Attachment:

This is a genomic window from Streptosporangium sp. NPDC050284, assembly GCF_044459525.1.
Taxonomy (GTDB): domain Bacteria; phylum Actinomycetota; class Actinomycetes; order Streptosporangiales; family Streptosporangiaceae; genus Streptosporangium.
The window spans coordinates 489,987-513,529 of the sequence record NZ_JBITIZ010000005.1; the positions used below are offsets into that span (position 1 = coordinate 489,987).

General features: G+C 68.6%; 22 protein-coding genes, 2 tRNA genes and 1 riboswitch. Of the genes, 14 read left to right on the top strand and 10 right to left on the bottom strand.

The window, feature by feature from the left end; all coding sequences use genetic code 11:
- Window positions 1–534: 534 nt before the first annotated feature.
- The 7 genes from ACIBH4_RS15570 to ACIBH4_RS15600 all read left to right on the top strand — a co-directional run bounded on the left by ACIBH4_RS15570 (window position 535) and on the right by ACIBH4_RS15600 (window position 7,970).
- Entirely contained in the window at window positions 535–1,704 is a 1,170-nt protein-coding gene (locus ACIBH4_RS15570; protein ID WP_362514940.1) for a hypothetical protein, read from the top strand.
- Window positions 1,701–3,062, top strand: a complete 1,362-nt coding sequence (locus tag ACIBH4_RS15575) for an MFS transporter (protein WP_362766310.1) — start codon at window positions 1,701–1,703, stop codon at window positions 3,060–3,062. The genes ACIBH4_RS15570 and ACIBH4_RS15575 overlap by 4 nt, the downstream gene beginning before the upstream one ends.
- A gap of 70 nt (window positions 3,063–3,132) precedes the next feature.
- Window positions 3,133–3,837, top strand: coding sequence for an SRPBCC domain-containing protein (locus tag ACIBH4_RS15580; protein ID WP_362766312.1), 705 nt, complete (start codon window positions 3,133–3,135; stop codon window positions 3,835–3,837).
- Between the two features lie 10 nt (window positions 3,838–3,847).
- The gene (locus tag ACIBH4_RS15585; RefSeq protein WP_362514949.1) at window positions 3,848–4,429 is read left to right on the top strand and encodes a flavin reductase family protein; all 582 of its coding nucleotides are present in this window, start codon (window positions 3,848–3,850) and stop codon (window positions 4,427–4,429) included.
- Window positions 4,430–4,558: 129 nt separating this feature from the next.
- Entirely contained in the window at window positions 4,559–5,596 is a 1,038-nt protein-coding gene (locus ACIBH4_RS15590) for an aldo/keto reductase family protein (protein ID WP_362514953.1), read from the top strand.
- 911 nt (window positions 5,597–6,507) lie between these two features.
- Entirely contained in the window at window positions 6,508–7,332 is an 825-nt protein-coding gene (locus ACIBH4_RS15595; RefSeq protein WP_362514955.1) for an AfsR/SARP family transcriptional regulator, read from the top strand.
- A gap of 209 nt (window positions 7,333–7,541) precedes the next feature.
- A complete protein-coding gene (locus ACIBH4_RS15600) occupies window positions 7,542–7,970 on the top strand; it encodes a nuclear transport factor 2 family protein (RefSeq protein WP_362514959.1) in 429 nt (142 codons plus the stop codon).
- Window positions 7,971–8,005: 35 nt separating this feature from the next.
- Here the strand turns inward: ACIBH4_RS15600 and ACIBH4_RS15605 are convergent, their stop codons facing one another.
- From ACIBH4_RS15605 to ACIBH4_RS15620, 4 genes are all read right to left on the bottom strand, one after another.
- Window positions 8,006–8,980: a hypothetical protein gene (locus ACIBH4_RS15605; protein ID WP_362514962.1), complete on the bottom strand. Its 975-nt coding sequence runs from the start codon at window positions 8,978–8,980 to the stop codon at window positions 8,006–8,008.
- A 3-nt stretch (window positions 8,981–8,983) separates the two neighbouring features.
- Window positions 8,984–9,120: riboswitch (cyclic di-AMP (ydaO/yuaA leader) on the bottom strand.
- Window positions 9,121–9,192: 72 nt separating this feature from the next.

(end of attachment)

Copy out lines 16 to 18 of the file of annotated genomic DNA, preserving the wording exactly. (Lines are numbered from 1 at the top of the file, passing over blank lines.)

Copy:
- 911 nt (window positions 5,597–6,507) lie between these two features.
- Entirely contained in the window at window positions 6,508–7,332 is an 825-nt protein-coding gene (locus ACIBH4_RS15595; RefSeq protein WP_362514955.1) for an AfsR/SARP family transcriptional regulator, read from the top strand.
- A gap of 209 nt (window positions 7,333–7,541) precedes the next feature.